What's really remarkable is the way the film wastes a hugely talented cast. Capable folks such as Carrie Fisher (Star Wars), Janeane Garofalo (Mystery Men), M.C. Gainey (Lost), Natasha Gregson Wagner (Two Girls and a Guy), Josh Lucas (Hulk), Ted Levine (The Silence of the Lambs), Tim Blake Nelson (Minority Report), Christina Applegate (Samantha Who?), Faizon Love (Couples Retreat), and Eric Bogosian (Talk Radio) are onhand (along with a few not-so-capable folks like Paris Hilton), but most of them don't get anything particularly interesting to do. They're simply there, wandering in, delivering their lines and making their exit.
It can be a little tricky to judge the 1080p/1.78:1 AVC-encoded transfer, as Cox's visuals are loaded with all kinds of intentionally ugly tidbits. Some scenes are super-grainy, others are extremely desaturated, many scenes are washed in a puke-ish yellow/orange/green/red haze and so on. However, there are scenes from time to time that look relatively normal, and these moments are sharp and crystal-clear. They're also a good reference point for the work done on the rest of the disc, as we can rest assured that the ugly-looking imagery is intended by the filmmakers and isn't due to poor work on the part of the folks at Lionsgate. Audio is solid enough, with a collection of relatively well-known tunes of the era blend with an oppressively bland Cliff Martinez score. The track really excels in terms of sound design, as the moments of frenzy and chaos (and there are plenty, believe me) are really immersive and suffocating...
All of the supplements are ported over from the DVD release: a commentary with Cox and co-writer Captain Mauzner, a feature-length documentary on the life of John Holmes entitled "Wadd: The Life and Times of John Holmes," 23 minutes of brutal LAPD crime scene footage, a 5-minute "Hollywood at Large: Court TV" piece focusing on Dawn Schiller, 10 minutes of deleted scenes and 4 minutes of cast interviews. The best option is the feature-length documentary. Though it's presented in lowly standard-def, it's a more informative and compelling study of Holmes' life than Wonderland.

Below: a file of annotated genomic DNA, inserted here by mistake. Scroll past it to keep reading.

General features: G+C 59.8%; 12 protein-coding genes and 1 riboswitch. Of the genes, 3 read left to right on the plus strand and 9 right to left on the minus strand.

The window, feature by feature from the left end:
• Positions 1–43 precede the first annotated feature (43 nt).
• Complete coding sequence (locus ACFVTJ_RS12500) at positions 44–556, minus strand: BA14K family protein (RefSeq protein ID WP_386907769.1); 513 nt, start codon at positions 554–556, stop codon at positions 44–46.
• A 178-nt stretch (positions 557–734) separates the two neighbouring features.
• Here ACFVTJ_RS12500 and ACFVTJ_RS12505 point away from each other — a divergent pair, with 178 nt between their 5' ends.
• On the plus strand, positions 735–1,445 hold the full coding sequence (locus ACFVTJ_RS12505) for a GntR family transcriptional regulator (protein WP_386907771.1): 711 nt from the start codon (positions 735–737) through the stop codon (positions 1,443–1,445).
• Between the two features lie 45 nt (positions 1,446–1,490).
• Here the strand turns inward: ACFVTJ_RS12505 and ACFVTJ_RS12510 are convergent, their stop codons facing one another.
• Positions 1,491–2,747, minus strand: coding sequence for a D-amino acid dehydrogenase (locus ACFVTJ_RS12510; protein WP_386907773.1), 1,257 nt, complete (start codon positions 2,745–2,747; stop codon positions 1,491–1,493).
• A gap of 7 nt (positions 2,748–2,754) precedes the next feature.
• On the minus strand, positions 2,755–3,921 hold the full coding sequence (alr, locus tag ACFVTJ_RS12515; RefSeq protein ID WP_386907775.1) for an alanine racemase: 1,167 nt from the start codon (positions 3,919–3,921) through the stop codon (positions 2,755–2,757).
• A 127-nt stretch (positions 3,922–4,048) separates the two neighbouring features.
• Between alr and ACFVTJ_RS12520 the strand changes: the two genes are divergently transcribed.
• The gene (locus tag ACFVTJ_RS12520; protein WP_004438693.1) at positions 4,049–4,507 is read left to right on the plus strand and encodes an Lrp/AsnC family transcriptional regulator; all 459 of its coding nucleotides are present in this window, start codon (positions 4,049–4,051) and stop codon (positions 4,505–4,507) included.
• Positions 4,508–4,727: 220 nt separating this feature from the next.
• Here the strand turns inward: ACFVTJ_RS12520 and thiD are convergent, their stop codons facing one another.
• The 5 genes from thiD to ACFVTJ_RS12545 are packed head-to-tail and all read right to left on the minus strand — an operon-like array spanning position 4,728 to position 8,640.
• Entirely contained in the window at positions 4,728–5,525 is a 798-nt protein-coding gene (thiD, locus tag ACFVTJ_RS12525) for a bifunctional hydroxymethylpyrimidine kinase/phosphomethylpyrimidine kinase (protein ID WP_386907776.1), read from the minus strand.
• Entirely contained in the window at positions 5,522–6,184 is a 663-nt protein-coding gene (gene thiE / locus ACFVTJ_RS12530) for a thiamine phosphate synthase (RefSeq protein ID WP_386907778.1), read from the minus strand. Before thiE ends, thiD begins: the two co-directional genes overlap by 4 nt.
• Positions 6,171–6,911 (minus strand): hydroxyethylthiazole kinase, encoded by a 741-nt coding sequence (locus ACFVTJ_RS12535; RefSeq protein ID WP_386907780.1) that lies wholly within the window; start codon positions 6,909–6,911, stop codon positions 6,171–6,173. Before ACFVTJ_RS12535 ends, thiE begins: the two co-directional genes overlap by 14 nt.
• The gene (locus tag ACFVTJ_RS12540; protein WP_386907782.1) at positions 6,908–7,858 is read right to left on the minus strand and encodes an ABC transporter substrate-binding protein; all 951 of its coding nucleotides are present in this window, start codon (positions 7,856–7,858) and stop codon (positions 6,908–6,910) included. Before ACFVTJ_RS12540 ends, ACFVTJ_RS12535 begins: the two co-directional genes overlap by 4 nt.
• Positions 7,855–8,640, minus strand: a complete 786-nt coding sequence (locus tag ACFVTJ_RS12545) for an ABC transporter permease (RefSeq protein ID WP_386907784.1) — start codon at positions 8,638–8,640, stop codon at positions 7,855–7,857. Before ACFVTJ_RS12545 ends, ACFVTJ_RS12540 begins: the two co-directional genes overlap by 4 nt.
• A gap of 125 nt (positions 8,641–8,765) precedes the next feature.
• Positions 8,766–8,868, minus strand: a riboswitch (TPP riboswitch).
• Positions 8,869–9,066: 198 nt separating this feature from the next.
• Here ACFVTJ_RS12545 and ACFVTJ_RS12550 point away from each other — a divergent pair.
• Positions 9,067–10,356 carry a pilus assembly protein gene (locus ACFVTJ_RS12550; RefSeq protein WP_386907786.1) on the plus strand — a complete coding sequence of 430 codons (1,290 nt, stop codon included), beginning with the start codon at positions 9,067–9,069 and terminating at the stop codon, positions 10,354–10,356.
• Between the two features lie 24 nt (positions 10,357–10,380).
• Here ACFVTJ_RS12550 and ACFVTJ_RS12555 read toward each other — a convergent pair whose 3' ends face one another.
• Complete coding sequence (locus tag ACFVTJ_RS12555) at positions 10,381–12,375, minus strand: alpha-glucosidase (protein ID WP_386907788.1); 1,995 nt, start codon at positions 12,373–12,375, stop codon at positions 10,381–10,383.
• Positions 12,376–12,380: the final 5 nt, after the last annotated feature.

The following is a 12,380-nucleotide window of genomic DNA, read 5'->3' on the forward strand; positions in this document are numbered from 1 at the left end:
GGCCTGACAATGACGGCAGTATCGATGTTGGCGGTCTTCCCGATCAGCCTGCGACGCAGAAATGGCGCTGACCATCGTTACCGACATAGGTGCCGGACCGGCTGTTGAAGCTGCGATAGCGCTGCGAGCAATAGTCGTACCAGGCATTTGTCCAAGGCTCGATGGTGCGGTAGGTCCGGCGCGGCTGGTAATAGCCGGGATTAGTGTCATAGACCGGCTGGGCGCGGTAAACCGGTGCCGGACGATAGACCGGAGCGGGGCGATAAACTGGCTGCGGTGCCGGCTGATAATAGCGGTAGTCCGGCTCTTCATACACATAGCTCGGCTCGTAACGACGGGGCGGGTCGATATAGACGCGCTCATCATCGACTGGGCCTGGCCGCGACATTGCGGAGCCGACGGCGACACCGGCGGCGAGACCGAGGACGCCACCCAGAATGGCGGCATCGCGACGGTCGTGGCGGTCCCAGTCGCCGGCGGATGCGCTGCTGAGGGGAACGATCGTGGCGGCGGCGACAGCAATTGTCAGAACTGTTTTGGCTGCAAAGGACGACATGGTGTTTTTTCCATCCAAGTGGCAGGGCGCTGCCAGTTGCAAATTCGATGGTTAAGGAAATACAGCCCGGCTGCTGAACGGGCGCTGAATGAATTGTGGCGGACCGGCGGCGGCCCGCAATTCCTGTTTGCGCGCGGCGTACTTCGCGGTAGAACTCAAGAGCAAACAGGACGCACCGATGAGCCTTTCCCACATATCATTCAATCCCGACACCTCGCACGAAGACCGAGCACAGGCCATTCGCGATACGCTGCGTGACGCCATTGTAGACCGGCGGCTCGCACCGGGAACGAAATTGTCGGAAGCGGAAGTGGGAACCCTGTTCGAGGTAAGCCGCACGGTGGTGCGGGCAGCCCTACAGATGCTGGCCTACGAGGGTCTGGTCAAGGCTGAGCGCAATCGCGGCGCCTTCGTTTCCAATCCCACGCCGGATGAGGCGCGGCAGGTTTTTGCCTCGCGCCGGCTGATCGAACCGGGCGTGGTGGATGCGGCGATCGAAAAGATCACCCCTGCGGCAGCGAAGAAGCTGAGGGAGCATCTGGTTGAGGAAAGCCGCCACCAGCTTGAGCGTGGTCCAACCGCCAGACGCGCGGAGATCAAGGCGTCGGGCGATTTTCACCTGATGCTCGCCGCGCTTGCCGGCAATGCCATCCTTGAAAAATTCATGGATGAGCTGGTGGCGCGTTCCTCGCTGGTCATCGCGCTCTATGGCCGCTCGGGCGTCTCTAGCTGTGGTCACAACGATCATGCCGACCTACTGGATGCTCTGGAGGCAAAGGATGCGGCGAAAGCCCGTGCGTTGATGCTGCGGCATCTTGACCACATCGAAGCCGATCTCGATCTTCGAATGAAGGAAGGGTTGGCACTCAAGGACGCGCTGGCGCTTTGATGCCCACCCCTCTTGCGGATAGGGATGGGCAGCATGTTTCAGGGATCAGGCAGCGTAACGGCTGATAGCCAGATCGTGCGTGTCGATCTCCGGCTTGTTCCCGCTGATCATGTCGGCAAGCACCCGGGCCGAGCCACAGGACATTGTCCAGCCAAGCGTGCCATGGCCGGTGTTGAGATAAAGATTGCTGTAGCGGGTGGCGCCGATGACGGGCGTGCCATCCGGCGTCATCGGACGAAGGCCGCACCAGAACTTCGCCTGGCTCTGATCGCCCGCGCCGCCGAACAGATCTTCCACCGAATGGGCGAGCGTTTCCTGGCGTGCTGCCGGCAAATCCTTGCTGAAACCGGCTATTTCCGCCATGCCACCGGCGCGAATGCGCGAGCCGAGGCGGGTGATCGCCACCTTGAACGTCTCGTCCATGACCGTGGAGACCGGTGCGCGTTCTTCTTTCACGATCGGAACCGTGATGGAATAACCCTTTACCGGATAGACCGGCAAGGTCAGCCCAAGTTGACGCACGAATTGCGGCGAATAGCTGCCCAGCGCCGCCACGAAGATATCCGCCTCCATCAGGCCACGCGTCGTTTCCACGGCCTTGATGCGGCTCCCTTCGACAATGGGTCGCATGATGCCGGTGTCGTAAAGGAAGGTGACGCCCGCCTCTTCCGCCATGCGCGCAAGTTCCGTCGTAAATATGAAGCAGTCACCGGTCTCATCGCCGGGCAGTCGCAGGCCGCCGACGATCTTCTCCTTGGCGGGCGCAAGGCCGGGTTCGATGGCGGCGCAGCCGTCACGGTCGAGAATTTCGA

The bright spot in the film is Lisa Kudrow (Friends) as Holmes' estranged wife Sharon. Kudrow provides us with one of the only nuanced characterizations in the film, essaying a woman who has moved on with her life but still feels some measure of pity for her broken ex. Her scenes are without question the film's most resonant.
I wish I could be more admiring of Wonderland than I am, but the fact of the matter is that the film is simply too tedious to be worth the effort. Fans of the film should know that the Blu-ray release is solid all the way around.
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Scales of Justice
* 1.78:1 Non-Anamorphic (1080p)
* DTS HD 5.1 Master Audio (English)
* English (SDH)
Running Time: 104 Minutes
Release Year: 2003
MPAA Rating: Rated R
* Crime Scene Footage
* Court TV segment
* Deleted Scenes